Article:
It’s been hard for me to get my mind off of the Sports TV Ratings site since I discovered it last week. Since I raised my concerns about it potentially being shut down by Nielsen, I’ve found out that the site appears to be run by none other than Robert Seidman, co-founder of the TV by the Numbers site, who presumably either has the credentials to avoid being shut down or at least knows how to stay on Nielsen’s good side. But if the site is in it for the long haul, it’s so ridiculously comprehensive that it could completely shake up how I track sports ratings – and affect the necessity for me to do so.
I’ve generally tweeted whatever I’ve found from TVBTN or TV Media Insights (and the Futon Critic before it) each day, and TVMI reported so many more sports numbers than the Futon Critic I ended up putting up a post recapping the weekend, which for the moment got integrated with the Sports Ratings Highlights, but this site blows that system out of the water by giving me access to every single sports event on an English-language all-sports network, pretty close to as soon as the numbers are available. At the very least, if I still wanted to put up daily ratings I’d be putting up blog posts every single day, and that’s not even getting into the possibility of bringing back the Studio Show Scorecard and bringing it to the point I’ve always had in mind for it. But if I were to do that, I’d be leaning so heavily on STVR I can’t help but wonder if my posts would be redundant with its posts. Reorganizing SotB data into a more viewer-friendly format for the first version of the Studio Show Scorecard is one thing, but this would basically be taking STVR posts, one at a time, and shuffling the data around into a new format that might not be much of an improvement over what it already has. Still, just for myself it may be the best way to compile each day’s sports ratings for my own database.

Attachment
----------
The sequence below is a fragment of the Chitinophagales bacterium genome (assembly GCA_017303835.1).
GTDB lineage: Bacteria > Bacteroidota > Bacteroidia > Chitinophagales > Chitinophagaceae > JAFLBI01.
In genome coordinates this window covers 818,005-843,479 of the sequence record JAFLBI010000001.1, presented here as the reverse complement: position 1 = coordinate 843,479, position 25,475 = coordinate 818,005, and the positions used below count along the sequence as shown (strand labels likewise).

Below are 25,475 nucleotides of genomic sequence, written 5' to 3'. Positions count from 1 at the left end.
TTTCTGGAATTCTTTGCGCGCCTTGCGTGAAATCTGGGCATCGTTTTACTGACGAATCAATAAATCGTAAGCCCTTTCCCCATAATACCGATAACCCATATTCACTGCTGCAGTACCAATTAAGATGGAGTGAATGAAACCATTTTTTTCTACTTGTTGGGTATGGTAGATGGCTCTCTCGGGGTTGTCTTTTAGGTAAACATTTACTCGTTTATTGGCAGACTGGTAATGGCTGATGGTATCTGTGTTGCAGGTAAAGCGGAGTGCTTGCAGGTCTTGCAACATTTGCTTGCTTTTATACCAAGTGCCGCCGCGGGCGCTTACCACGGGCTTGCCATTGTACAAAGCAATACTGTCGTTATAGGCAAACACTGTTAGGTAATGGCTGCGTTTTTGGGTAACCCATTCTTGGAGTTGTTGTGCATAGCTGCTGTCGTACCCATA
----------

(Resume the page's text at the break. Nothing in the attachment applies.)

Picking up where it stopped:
Although doing a full-fledged SSS may not be all that useful in any case. At the bottom of each daily STVR post is a disclaimer that audiences under 100K or so are considered by Nielsen to be a “scratch”, meaning the audience is too small to be all that statistically significant. Considering how widespread audiences of all sizes seem to be reported these days I’m not sure that isn’t Seidman extrapolating from his experiences several years ago, when CNBC would scratch all the time on TVBTN’s own cable news scorecards, to today when Nielsen may or may not still be scratching small audiences, but it makes sense. There are only around 50,000 Nielsen panelists, and each panelist represents around 5,800 people, so a) audiences below 6,000 or so are really just measuring the random fluctuations of people that happen to be dropping in with no more than one or two panelists actually purposely watching the show, and b) in general the thousands place is determined more by those fluctuations than by how many panelists are actually watching, since each panelist that does or does not sit through the whole thing makes a 5-6 thousand person swing in the measured audience, which explains why Sports Media Watch never brings up the thousands place unless I needle him (according to the laws of statistics, the absolute number actually gets less accurate as the audience gets bigger, but slowly).